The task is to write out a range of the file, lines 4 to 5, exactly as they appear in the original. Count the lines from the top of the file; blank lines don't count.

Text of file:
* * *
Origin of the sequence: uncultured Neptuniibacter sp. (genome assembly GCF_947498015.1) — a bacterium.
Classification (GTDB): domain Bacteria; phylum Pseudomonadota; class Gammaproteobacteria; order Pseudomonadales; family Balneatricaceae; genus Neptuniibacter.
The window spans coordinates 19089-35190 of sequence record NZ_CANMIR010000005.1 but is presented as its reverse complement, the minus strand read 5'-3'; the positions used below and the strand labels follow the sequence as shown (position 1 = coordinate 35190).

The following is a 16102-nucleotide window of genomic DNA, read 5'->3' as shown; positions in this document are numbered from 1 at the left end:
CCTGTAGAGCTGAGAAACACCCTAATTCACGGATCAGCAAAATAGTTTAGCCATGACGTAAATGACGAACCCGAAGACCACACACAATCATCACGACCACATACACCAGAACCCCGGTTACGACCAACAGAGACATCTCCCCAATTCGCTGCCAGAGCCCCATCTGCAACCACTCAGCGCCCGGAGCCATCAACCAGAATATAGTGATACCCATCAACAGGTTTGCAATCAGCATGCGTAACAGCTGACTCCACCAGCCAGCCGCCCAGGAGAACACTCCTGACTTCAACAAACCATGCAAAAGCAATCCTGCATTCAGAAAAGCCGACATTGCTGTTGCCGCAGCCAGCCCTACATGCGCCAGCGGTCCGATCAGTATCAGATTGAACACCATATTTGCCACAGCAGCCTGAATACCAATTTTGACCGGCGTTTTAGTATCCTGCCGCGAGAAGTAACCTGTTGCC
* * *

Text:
The following is a 16102-nucleotide window of genomic DNA, read 5'->3' as shown; positions in this document are numbered from 1 at the left end:
CCTGTAGAGCTGAGAAACACCCTAATTCACGGATCAGCAAAATAGTTTAGCCATGACGTAAATGACGAACCCGAAGACCACACACAATCATCACGACCACATACACCAGAACCCCGGTTACGACCAACAGAGACATCTCCCCAATTCGCTGCCAGAGCCCCATCTGCAACCACTCAGCGCCCGGAGCCATCAACCAGAATATAGTGATACCCATCAACAGGTTTGCAATCAGCATGCGTAACAGCTGACTCCACCAGCCAGCCGCCCAGGAGAACACTCCTGACTTCAACAAACCATGCAAAAGCAATCCTGCATTCAGAAAAGCCGACATTGCTGTTGCCGCAGCCAGCCCTACATGCGCCAGCGGTCCGATCAGTATCAGATTGAACACCATATTTGCCACAGCAGCCTGAATACCAATTTTGACCGGCGTTTTAGTATCCTGCCGCGAGAAGTAACCTGTTGCC